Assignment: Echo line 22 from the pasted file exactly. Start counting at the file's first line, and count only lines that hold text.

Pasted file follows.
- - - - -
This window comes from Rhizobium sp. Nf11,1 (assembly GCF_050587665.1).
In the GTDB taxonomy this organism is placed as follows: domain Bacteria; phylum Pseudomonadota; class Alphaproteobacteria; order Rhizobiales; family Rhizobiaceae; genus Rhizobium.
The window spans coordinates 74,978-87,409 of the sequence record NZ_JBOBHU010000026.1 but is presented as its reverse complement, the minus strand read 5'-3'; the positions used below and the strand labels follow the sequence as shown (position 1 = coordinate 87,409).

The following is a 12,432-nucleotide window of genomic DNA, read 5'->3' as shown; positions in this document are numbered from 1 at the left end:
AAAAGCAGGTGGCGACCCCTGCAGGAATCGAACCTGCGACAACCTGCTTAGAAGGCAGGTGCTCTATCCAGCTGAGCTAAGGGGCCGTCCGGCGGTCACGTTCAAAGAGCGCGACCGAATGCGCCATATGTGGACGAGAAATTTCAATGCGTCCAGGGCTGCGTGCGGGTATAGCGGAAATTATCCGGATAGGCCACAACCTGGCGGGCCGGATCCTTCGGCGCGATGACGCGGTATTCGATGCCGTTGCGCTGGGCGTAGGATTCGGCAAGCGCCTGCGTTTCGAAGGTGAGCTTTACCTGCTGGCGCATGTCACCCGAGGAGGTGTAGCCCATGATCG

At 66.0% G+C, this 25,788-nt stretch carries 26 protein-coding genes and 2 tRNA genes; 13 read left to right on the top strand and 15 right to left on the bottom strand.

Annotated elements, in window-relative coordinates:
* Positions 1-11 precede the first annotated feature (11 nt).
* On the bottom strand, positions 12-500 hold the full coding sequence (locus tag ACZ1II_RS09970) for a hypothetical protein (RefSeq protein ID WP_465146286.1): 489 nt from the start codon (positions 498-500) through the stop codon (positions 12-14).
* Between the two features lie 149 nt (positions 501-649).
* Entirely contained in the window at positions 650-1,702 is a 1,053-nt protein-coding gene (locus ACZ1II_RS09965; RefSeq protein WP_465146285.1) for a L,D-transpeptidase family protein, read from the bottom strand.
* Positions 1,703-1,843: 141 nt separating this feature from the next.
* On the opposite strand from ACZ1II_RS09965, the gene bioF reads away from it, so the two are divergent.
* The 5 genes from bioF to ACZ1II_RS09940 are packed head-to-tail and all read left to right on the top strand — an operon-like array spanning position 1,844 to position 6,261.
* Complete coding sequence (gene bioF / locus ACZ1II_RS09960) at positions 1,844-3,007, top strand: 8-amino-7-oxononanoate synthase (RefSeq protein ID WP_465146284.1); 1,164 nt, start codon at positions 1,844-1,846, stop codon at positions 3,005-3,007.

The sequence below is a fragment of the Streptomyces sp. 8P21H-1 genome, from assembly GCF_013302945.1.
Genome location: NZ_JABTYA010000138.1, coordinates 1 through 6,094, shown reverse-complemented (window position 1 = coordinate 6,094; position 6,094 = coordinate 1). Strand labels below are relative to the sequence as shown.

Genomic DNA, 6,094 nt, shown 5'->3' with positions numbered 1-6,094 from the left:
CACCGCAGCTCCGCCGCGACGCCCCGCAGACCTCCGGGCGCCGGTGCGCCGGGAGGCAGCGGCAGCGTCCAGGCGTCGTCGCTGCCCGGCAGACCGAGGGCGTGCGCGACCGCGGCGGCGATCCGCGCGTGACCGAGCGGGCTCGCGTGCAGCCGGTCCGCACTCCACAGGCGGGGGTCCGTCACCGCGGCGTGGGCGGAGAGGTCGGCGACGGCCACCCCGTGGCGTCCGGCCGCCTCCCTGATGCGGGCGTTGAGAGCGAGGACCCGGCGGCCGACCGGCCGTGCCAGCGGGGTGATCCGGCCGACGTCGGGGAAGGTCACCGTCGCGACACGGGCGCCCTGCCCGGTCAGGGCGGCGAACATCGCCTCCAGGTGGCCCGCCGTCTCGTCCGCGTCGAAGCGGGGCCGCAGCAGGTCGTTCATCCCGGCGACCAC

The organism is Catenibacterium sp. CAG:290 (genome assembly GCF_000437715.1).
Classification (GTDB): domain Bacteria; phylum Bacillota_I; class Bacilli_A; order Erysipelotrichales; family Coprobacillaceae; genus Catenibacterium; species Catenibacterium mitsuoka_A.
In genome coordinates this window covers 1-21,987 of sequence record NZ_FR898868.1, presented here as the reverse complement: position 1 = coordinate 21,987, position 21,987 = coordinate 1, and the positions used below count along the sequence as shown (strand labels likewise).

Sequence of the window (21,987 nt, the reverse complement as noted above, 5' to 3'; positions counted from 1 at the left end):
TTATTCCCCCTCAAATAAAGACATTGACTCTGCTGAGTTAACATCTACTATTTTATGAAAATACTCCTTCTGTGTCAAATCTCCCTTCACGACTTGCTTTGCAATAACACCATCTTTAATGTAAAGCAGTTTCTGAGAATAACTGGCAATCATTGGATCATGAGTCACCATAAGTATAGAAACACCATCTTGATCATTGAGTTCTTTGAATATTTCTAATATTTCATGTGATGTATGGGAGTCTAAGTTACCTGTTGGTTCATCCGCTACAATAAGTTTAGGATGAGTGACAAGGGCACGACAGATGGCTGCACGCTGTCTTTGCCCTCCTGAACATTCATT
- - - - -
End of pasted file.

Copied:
In genome coordinates this window covers 1-21,987 of sequence record NZ_FR898868.1, presented here as the reverse complement: position 1 = coordinate 21,987, position 21,987 = coordinate 1, and the positions used below count along the sequence as shown (strand labels likewise).